- Quintessential Queensland
- Perceptions: how people understand the landscape
- From runs to closer settlement
- Geological survey of Queensland
- Mapping a new colony, 1860-80
- Mapping the Torres Strait: from TI to Magani Malu and Zenadh Kes
- Order in Paradise: a colonial gold field
- Queensland atlas, 1865
- Queensland mapping since 1900
- Queensland: the slogan state
- Rainforests of North Queensland
- Queenslanders: people in the landscape
- Aboriginal heroes: episodes in the colonial landscape
- Australian South Sea Islanders
- Cane fields and solidarity in the multiethnic north
- Colonial immigration to Queensland
- Greek Cafés in the landscape of Queensland
- Hispanics and human rights in Queensland’s public spaces
- Italians in north Queensland
- Lebanese in rural Queensland
- Queensland clothing
- Queensland for ‘the best kind of population, primary producers’
- Too remote, too primitive and too expensive: Scandinavian settlers in colonial Queensland
- Movement: how people move through the landscape
- Air travel in Queensland
- Bicycling through Brisbane, 1896
- Cobb & Co
- Journey to Hayman Island, 1938
- Law and story-strings
- Mobile kids: children’s explorations of Cherbourg
- Movable heritage of North Queensland
- Passages to India: military linkages with Queensland
- The Queen in Queensland, 1954
- Transient Chinese in colonial Queensland
- Travelling times by rail
- Pathways: how things move through the landscape and where they are made
- Aboriginal dreaming paths and trading ways
- Chinese traders in the nineteenth century
- Introducing the cane toad
- Pituri bag
- Press and the media
- Radio in Queensland
- Red Cross Society and World War I in Queensland
- The telephone in Queensland
- Where did the trams go?
- ‘A little bit of love for me and a murder for my old man’: the Queensland Bush Book Club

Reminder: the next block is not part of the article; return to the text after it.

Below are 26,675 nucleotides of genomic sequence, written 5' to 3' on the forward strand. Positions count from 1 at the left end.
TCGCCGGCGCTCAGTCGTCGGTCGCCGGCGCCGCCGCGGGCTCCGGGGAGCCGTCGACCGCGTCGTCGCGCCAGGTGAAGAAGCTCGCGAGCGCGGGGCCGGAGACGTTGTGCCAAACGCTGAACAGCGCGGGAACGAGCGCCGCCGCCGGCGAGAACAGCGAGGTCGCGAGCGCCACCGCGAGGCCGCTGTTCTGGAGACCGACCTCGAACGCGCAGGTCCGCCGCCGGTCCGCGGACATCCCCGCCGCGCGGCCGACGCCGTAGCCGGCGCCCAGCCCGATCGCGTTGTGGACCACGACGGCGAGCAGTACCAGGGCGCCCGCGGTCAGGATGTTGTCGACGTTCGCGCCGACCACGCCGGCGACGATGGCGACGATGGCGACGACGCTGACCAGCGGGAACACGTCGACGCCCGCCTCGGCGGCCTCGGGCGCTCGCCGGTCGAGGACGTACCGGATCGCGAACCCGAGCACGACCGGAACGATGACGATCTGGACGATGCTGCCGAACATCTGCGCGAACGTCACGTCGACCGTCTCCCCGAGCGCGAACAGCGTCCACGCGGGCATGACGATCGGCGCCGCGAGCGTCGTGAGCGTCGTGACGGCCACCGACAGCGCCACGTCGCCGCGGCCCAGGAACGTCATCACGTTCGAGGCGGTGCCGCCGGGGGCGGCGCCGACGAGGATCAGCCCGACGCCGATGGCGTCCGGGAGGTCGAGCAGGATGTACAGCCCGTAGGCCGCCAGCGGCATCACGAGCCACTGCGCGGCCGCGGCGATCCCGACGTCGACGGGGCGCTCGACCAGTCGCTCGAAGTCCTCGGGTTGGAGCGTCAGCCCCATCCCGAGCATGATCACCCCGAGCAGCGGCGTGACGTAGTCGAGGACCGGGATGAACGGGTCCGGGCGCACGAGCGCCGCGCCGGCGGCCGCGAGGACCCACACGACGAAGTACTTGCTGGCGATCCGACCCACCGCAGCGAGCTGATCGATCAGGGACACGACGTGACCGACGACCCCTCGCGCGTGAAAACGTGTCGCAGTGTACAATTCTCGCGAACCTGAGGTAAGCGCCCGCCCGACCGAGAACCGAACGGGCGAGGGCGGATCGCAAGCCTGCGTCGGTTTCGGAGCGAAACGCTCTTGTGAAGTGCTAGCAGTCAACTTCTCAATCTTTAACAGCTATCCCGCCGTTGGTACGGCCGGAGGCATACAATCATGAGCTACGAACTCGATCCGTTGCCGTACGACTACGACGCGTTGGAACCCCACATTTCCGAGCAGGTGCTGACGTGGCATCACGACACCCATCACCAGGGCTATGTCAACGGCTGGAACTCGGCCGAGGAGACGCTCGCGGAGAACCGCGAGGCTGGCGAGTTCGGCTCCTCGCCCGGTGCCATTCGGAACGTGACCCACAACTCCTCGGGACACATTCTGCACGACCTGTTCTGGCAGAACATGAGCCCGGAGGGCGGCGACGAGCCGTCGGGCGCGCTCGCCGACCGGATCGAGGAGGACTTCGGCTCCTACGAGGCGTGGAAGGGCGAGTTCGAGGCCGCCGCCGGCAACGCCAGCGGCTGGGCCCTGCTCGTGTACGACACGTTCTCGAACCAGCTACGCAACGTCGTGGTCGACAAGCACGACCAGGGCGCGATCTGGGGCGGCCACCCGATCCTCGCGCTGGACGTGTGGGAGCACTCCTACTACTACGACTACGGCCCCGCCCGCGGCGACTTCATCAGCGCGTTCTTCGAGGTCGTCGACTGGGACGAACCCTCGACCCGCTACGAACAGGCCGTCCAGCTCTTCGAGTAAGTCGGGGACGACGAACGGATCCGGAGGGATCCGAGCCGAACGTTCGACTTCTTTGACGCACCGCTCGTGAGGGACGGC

- Separation: divisions in the landscape
- Asylums in the landscape
- Brisbane River
- Changing landscape of radicalism
- Civil government boundaries
- Convict Brisbane
- Dividing Queensland - Pauline Hanson’s One Nation Party
- High water mark: the shifting electoral landscape 2001-12
- Hospitals in the landscape
- Indigenous health
- Palm Island
- Secession movements
- Separate spheres: gender and dress codes
- Separating land, separating culture
- Stone walls do a prison make: law on the landscape
- The 1967 Referendum – the State comes together?
- Utopian communities
- Whiteness in the tropics
- Conflict: how people contest the landscape
- A tale of two elections – One Nation and political protest
- Battle of Brisbane – Australian masculinity under threat
- Dangerous spaces - youth politics in Brisbane, 1960s-70s
- Fortress Queensland 1942-45
- Grassy hills: colonial defence and coastal forts
- Great Shearers’ Strike of 1891
- Iwasaki project
- Johannes Bjelke-Petersen: straddling a barbed wire fence
- Mount Etna: Queensland's longest environmental conflict
- Native Police
- Skyrail Cairns (Research notes)
- Staunch but conservative – the trade union movement in Rockhampton
- The Chinese question
- Thomas Wentworth Wills and Cullin-la-ringo Station
- Imagination: how people have imagined Queensland
- Brisbane River and Moreton Bay: Thomas Welsby
- Changing views of the Glasshouse Mountains
- Imagining Queensland in film and television production
- Literary mapping of Brisbane in the 1990s
- Looking at Mount Coot-tha
- Mapping the Macqueen farm
- Mapping the mythic: Hugh Sawrey's ‘outback’
- People’s Republic of Woodford
- Poinsettia city: Brisbane’s flower
- The Pineapple Girl
- The writers of Tamborine Mountain
- Vance and Nettie Palmer
- Memory: how people remember the landscape
- Anna Wickham: the memory of a moment